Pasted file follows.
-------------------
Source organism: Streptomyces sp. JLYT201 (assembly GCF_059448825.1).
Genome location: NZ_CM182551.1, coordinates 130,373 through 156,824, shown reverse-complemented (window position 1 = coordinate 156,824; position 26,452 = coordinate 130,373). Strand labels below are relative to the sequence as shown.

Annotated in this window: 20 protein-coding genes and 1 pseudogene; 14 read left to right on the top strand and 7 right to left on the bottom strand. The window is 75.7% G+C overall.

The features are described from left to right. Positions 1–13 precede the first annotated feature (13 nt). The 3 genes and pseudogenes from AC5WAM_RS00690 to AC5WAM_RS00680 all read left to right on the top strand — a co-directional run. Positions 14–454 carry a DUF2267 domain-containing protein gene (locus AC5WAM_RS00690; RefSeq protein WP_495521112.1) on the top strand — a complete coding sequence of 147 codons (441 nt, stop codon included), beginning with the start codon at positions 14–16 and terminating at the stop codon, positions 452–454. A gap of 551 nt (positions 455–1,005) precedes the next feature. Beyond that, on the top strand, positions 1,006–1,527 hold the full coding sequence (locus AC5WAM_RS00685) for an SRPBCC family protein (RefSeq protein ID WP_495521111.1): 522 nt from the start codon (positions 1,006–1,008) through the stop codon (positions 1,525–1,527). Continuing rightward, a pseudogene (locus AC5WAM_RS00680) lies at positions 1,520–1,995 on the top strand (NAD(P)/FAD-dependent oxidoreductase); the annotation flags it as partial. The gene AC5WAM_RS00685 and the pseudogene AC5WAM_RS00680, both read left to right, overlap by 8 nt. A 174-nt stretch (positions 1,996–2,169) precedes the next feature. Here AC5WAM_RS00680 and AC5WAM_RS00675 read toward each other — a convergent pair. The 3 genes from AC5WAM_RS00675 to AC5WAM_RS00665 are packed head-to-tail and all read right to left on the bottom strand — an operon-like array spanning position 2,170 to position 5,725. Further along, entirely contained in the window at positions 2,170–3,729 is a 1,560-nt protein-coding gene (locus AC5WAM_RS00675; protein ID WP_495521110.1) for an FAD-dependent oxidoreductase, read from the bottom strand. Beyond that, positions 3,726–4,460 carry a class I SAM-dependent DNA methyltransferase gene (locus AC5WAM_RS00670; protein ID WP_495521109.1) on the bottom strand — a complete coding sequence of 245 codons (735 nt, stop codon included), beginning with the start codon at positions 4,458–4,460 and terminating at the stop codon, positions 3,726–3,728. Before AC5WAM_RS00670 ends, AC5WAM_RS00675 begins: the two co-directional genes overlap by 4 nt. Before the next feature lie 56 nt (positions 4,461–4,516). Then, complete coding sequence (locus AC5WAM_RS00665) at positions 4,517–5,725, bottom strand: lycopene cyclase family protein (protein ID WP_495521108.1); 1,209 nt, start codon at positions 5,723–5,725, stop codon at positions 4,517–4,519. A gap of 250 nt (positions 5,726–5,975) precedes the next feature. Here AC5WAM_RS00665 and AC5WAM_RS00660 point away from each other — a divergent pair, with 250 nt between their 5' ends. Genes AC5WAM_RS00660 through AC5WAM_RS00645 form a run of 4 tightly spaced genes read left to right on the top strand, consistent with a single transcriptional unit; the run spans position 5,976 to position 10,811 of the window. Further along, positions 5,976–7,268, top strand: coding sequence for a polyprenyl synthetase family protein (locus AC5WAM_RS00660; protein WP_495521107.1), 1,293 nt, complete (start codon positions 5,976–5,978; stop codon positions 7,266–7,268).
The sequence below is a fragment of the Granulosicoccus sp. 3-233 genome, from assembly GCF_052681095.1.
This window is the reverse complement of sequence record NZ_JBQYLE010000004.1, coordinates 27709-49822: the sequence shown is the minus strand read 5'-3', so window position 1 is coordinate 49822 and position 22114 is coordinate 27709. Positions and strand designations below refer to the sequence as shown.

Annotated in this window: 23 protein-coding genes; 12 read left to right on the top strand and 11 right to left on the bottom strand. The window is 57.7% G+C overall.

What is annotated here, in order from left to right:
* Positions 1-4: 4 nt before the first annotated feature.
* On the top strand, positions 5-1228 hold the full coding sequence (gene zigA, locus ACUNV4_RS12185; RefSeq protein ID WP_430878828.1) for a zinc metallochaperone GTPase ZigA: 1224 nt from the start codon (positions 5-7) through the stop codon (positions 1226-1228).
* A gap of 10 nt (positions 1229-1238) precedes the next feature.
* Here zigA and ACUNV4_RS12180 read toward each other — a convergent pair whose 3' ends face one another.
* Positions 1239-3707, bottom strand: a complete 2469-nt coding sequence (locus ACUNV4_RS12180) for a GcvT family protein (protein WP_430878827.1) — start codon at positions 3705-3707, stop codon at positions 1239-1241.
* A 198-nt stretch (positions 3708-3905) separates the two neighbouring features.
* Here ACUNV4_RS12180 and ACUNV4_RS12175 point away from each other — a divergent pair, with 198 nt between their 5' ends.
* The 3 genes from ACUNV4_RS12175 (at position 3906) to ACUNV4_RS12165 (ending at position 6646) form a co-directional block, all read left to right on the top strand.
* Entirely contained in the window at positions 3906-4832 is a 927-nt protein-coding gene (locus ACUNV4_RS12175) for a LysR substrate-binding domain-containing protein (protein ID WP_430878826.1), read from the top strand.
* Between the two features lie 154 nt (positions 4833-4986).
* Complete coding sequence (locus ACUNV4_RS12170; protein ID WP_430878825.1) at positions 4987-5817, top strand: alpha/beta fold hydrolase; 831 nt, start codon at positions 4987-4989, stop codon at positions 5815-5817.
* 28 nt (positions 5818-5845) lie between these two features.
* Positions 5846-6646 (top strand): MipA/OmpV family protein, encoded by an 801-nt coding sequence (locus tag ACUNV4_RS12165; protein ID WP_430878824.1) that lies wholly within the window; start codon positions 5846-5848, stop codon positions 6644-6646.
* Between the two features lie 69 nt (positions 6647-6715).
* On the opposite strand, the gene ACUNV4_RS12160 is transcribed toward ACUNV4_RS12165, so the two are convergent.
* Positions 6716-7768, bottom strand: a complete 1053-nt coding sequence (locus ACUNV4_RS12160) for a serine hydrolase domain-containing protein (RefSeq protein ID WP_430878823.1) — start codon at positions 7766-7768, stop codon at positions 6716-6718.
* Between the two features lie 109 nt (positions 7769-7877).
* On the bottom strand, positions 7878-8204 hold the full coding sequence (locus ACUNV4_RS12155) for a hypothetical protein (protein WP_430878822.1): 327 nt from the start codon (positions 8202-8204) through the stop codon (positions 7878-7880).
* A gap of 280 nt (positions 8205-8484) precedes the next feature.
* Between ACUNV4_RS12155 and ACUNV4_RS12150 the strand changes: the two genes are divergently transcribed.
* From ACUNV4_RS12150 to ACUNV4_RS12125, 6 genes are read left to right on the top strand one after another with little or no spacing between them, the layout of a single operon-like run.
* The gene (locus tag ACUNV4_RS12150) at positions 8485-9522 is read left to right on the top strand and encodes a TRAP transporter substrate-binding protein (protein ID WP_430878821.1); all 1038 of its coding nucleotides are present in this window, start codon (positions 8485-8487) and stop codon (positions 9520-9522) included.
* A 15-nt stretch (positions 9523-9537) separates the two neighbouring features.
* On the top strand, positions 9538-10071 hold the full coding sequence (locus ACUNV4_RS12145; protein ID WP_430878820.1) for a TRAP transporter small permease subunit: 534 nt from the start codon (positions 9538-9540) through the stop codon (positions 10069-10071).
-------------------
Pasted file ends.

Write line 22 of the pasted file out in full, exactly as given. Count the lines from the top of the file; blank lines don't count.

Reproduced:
* Between the two features lie 69 nt (positions 6647-6715).